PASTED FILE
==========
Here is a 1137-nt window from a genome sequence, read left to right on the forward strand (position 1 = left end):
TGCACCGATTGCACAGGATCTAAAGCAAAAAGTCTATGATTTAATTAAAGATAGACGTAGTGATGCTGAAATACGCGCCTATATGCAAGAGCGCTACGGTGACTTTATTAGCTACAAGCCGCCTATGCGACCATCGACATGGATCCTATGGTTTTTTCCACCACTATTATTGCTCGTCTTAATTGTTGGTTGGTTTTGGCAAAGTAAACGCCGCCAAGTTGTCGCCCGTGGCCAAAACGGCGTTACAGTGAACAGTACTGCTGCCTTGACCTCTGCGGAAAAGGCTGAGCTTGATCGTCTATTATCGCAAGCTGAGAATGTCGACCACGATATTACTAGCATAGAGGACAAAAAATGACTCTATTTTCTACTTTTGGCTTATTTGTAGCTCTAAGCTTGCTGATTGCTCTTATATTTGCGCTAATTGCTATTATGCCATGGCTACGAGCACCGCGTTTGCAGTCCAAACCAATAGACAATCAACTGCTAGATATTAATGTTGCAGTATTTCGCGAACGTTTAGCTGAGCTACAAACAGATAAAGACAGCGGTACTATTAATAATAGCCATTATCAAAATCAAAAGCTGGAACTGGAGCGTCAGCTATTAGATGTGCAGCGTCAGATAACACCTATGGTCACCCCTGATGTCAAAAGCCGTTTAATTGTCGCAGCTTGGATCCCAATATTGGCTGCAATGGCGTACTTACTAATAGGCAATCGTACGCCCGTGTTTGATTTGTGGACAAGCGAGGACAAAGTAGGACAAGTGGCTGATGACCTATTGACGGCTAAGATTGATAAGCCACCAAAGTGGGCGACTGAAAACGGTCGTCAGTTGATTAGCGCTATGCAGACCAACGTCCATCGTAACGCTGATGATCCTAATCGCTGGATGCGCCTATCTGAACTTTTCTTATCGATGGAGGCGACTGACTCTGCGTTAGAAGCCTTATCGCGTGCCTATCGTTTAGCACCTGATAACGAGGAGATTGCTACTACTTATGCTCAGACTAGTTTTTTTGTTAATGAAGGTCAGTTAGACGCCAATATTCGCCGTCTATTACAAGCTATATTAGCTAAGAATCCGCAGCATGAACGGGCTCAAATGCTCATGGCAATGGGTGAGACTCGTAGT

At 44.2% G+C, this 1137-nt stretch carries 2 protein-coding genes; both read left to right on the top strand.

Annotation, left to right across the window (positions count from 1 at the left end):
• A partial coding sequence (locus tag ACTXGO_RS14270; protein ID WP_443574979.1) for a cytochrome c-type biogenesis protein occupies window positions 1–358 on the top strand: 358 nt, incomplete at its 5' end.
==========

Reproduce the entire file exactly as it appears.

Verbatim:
Here is a 1137-nt window from a genome sequence, read left to right on the forward strand (position 1 = left end):
TGCACCGATTGCACAGGATCTAAAGCAAAAAGTCTATGATTTAATTAAAGATAGACGTAGTGATGCTGAAATACGCGCCTATATGCAAGAGCGCTACGGTGACTTTATTAGCTACAAGCCGCCTATGCGACCATCGACATGGATCCTATGGTTTTTTCCACCACTATTATTGCTCGTCTTAATTGTTGGTTGGTTTTGGCAAAGTAAACGCCGCCAAGTTGTCGCCCGTGGCCAAAACGGCGTTACAGTGAACAGTACTGCTGCCTTGACCTCTGCGGAAAAGGCTGAGCTTGATCGTCTATTATCGCAAGCTGAGAATGTCGACCACGATATTACTAGCATAGAGGACAAAAAATGACTCTATTTTCTACTTTTGGCTTATTTGTAGCTCTAAGCTTGCTGATTGCTCTTATATTTGCGCTAATTGCTATTATGCCATGGCTACGAGCACCGCGTTTGCAGTCCAAACCAATAGACAATCAACTGCTAGATATTAATGTTGCAGTATTTCGCGAACGTTTAGCTGAGCTACAAACAGATAAAGACAGCGGTACTATTAATAATAGCCATTATCAAAATCAAAAGCTGGAACTGGAGCGTCAGCTATTAGATGTGCAGCGTCAGATAACACCTATGGTCACCCCTGATGTCAAAAGCCGTTTAATTGTCGCAGCTTGGATCCCAATATTGGCTGCAATGGCGTACTTACTAATAGGCAATCGTACGCCCGTGTTTGATTTGTGGACAAGCGAGGACAAAGTAGGACAAGTGGCTGATGACCTATTGACGGCTAAGATTGATAAGCCACCAAAGTGGGCGACTGAAAACGGTCGTCAGTTGATTAGCGCTATGCAGACCAACGTCCATCGTAACGCTGATGATCCTAATCGCTGGATGCGCCTATCTGAACTTTTCTTATCGATGGAGGCGACTGACTCTGCGTTAGAAGCCTTATCGCGTGCCTATCGTTTAGCACCTGATAACGAGGAGATTGCTACTACTTATGCTCAGACTAGTTTTTTTGTTAATGAAGGTCAGTTAGACGCCAATATTCGCCGTCTATTACAAGCTATATTAGCTAAGAATCCGCAGCATGAACGGGCTCAAATGCTCATGGCAATGGGTGAGACTCGTAGT

At 44.2% G+C, this 1137-nt stretch carries 2 protein-coding genes; both read left to right on the top strand.

Annotation, left to right across the window (positions count from 1 at the left end):
• A partial coding sequence (locus tag ACTXGO_RS14270; protein ID WP_443574979.1) for a cytochrome c-type biogenesis protein occupies window positions 1–358 on the top strand: 358 nt, incomplete at its 5' end.